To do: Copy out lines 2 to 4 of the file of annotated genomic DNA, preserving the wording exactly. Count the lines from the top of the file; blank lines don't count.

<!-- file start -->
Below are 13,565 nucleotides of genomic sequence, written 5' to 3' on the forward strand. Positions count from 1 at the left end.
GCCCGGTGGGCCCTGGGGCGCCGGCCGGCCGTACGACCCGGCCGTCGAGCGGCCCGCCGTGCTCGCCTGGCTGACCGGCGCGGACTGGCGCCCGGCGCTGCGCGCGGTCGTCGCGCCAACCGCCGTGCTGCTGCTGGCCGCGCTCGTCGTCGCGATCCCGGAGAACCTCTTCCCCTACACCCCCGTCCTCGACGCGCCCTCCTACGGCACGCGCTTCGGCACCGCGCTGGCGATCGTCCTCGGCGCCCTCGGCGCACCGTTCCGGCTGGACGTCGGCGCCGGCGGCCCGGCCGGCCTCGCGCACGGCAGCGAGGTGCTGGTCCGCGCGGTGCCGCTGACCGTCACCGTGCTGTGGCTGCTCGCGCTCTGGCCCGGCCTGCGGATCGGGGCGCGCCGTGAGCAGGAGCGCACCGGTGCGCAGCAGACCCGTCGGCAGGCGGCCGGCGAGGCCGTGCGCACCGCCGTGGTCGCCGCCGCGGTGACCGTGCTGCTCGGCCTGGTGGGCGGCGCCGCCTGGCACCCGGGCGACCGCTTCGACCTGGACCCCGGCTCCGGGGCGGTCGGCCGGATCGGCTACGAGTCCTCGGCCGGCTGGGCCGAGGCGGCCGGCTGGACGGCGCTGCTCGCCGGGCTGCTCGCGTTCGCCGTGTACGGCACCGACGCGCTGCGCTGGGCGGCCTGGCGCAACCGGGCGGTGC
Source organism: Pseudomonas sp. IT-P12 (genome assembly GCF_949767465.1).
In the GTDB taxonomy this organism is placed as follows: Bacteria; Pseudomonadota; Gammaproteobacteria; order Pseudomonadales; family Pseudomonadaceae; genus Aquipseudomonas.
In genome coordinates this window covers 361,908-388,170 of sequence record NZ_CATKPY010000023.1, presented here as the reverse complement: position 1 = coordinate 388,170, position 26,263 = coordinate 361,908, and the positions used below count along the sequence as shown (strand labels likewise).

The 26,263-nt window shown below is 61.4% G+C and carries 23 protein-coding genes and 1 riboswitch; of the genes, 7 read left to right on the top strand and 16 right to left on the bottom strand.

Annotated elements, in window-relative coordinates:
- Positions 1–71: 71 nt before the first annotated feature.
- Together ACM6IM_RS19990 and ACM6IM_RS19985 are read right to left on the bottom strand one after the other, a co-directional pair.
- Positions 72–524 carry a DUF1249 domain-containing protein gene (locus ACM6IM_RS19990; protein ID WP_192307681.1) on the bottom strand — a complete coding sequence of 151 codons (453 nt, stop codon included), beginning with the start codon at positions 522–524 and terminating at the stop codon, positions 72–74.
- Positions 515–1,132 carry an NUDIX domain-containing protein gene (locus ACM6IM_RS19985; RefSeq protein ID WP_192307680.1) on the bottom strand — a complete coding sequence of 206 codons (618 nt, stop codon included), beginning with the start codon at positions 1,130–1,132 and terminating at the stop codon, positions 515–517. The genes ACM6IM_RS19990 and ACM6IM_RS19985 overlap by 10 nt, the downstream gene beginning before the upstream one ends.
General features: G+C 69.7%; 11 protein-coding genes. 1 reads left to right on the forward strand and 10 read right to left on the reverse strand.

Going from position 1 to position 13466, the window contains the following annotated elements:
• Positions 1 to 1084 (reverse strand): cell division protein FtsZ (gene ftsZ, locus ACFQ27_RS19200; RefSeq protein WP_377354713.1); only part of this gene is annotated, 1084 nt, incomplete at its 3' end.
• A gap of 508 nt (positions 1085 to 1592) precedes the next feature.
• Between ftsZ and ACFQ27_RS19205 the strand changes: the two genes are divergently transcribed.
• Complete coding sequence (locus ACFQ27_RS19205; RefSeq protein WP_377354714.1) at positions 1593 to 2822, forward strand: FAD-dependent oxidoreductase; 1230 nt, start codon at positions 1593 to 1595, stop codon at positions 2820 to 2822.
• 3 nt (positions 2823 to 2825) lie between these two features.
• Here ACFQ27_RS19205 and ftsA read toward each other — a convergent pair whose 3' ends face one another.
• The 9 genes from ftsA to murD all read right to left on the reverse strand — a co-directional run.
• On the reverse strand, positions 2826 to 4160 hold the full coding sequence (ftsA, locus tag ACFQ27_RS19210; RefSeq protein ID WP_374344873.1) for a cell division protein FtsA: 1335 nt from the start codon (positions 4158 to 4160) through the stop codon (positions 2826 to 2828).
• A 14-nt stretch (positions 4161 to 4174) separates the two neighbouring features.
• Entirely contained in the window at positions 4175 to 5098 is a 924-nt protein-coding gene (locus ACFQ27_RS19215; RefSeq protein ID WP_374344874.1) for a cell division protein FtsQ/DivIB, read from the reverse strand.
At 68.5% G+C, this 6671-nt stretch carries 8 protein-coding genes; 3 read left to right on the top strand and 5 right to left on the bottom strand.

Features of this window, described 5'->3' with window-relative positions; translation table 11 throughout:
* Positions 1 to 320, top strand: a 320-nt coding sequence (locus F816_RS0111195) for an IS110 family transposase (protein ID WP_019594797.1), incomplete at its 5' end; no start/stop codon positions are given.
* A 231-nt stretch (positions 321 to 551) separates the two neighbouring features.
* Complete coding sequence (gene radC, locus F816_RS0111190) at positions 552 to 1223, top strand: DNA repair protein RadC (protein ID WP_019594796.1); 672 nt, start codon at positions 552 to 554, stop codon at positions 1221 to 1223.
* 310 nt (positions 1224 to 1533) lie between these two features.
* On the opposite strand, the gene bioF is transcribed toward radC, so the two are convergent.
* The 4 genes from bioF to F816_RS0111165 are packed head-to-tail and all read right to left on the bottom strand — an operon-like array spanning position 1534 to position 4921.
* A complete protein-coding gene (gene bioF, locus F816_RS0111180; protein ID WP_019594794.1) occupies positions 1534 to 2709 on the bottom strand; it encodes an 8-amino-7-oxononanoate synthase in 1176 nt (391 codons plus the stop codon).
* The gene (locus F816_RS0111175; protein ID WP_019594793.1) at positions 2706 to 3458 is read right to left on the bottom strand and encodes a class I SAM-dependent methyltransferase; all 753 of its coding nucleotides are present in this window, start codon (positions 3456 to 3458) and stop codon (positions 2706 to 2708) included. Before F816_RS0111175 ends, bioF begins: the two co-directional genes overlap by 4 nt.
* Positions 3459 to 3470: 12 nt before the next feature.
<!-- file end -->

GCCCGGTGGGCCCTGGGGCGCCGGCCGGCCGTACGACCCGGCCGTCGAGCGGCCCGCCGTGCTCGCCTGGCTGACCGGCGCGGACTGGCGCCCGGCGCTGCGCGCGGTCGTCGCGCCAACCGCCGTGCTGCTGCTGGCCGCGCTCGTCGTCGCGATCCCGGAGAACCTCTTCCCCTACACCCCCGTCCTCGACGCGCCCTCCTACGGCACGCGCTTCGGCACCGCGCTGGCGATCGTCCTCGGCGCCCTCGGCGCACCGTTCCGGCTGGACGTCGGCGCCGGCGGCCCGGCCGGCCTCGCGCACGGCAGCGAGGTGCTGGTCCGCGCGGTGCCGCTGACCGTCACCGTGCTGTGGCTGCTCGCGCTCTGGCCCGGCCTGCGGATCGGGGCGCGCCGTGAGCAGGAGCGCACCGGTGCGCAGCAGACCCGTCGGCAGGCGGCCGGCGAGGCCGTGCGCACCGCCGTGGTCGCCGCCGCGGTGACCGTGCTGCTCGGCCTGGTGGGCGGCGCCGCCTGGCACCCGGGCGACCGCTTCGACCTGGACCCCGGCTCCGGGGCGGTCGGCCGGATCGGCTACGAGTCCTCGGCCGGCTGGGCCGAGGCGGCCGGCTGGACGGCGCTGCTCGCCGGGCTGCTCGCGTTCGCCGTGTACGGCACCGACGCGCTGCGCTGGGCGGCCTGGCGCAACCGGGCGGTGC
Source organism: Pseudomonas sp. IT-P12 (genome assembly GCF_949767465.1).
In the GTDB taxonomy this organism is placed as follows: Bacteria; Pseudomonadota; Gammaproteobacteria; order Pseudomonadales; family Pseudomonadaceae; genus Aquipseudomonas.